The lovely weather at the weekend gave me a chance to pay a visit to Dalmeny Kirk, possibly one of the best preserved Romanesque churches in Scotland. Sitting in a picturesque planned 19th century village just outside Edinburgh, the church dates from the early 12th century. Like all buildings of its type, massive plain walls are pierced with small openings with highly decorative round arches. The main entrance has several bands of carved animals and geometric patterns. Above the arch is an interwoven blind arcade topped by a corbel course of animal heads. Unfortunately much of the detail has now eroded but it stands today as a testament to the skill of the masons who built it almost 900 years ago.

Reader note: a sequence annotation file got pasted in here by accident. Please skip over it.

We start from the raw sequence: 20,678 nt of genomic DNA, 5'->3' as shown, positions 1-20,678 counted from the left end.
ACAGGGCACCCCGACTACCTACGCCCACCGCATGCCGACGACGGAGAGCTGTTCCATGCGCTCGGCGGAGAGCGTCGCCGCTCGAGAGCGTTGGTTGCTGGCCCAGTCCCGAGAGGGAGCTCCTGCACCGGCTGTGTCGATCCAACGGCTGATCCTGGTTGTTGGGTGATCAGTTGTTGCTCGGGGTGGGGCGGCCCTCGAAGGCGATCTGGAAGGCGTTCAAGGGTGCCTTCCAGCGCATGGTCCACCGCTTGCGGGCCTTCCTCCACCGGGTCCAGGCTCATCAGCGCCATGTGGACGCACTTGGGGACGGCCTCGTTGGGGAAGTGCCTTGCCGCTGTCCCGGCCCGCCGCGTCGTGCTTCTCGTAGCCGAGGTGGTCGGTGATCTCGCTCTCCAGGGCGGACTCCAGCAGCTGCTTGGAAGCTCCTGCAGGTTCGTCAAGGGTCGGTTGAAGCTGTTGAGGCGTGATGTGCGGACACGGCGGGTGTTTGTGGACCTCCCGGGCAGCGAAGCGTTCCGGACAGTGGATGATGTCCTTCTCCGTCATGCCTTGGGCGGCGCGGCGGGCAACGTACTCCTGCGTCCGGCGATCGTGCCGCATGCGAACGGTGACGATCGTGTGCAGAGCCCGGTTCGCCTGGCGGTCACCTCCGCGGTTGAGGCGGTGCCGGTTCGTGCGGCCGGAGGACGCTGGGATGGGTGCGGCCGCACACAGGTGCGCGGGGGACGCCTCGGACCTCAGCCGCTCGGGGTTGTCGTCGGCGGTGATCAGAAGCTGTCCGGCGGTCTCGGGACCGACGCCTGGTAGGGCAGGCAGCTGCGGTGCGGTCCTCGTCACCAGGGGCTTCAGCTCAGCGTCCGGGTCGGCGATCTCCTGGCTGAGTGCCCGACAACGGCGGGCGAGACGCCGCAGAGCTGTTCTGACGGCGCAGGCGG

In the yard at Forth Stone, twenty first century masons are busy carving a new arch for our chapel project. The style is definitely Romanesque but the detail is unique – the chevron patterns are combined with a band of Celtic key patterns paying homage to the Celtic monastic history of the site.
Meanwhile, on site work is progressing well. A fully roofed scaffold over the site allowed work to continue uninterrupted through the winter – as well as providing support for the winch which is used to lift the stones – some weighing up to 1 ½ tonnes into place.
The main walls of the nave and porch are now complete with only the curved apse still to build and the stone vault to the nave is up. This was built in sections on a timber former that was moved along as each section was complete Using narrow voussoirs and slate wedges has given a very smooth internal surface without requiring each stone to be dressed to a curve. One this was complete the formwork was removed leaving the vault completely self supporting.
Look out for the next update soon when the chancel arch will be installed and work started on the apse dome.
— Neil McAllister, Architect